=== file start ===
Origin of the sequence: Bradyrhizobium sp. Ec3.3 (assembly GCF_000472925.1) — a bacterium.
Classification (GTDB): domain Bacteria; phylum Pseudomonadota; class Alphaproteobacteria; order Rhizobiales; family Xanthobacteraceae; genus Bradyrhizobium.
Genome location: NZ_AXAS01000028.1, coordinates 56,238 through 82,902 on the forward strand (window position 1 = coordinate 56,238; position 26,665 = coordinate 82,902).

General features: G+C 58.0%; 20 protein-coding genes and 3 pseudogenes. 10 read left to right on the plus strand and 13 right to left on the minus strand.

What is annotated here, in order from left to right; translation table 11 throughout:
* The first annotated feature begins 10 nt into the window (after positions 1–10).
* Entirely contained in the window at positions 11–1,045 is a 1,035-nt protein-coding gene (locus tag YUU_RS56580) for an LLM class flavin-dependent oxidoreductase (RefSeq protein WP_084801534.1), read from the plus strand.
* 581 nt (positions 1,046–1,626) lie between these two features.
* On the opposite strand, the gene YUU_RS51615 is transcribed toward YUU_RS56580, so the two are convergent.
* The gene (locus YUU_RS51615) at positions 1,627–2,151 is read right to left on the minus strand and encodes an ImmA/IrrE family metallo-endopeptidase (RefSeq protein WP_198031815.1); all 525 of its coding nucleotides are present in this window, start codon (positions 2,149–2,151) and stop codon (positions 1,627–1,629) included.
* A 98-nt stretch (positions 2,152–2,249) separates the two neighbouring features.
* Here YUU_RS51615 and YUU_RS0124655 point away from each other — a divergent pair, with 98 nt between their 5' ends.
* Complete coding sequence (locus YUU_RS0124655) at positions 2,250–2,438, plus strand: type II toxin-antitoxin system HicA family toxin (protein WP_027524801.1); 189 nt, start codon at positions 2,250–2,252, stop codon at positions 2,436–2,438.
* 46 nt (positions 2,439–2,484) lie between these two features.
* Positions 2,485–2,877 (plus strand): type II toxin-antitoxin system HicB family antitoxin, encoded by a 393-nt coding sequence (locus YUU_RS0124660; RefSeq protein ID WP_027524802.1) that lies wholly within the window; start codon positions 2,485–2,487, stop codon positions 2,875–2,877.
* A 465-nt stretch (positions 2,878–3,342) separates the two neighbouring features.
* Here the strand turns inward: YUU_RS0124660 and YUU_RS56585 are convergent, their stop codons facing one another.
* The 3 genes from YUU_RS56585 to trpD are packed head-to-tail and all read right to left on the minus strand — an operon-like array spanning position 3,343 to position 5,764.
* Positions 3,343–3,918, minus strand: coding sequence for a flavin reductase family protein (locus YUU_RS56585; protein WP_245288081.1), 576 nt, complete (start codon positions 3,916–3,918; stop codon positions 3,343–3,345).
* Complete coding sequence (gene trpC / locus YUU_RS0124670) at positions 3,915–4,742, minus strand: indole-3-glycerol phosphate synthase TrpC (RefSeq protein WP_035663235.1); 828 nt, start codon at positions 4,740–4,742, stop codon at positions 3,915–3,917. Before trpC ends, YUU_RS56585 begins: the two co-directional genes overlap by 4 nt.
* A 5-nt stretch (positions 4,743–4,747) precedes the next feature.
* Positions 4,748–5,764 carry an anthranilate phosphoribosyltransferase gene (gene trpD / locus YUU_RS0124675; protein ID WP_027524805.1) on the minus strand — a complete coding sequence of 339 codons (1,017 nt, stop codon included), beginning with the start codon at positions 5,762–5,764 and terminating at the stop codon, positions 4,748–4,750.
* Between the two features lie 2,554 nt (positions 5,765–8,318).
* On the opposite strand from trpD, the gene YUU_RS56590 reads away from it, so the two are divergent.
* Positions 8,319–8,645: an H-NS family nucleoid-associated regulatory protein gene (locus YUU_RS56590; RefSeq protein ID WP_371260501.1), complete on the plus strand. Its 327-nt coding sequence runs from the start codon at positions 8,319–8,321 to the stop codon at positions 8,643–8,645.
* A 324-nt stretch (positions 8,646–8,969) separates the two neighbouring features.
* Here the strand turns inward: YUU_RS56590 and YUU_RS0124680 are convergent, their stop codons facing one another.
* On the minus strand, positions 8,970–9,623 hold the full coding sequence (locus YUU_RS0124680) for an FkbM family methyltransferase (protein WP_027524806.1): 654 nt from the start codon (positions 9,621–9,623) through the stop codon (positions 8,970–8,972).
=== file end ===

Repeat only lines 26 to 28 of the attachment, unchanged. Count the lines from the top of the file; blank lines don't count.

* A 324-nt stretch (positions 8,646–8,969) separates the two neighbouring features.
* Here the strand turns inward: YUU_RS56590 and YUU_RS0124680 are convergent, their stop codons facing one another.
* On the minus strand, positions 8,970–9,623 hold the full coding sequence (locus YUU_RS0124680) for an FkbM family methyltransferase (protein WP_027524806.1): 654 nt from the start codon (positions 9,621–9,623) through the stop codon (positions 8,970–8,972).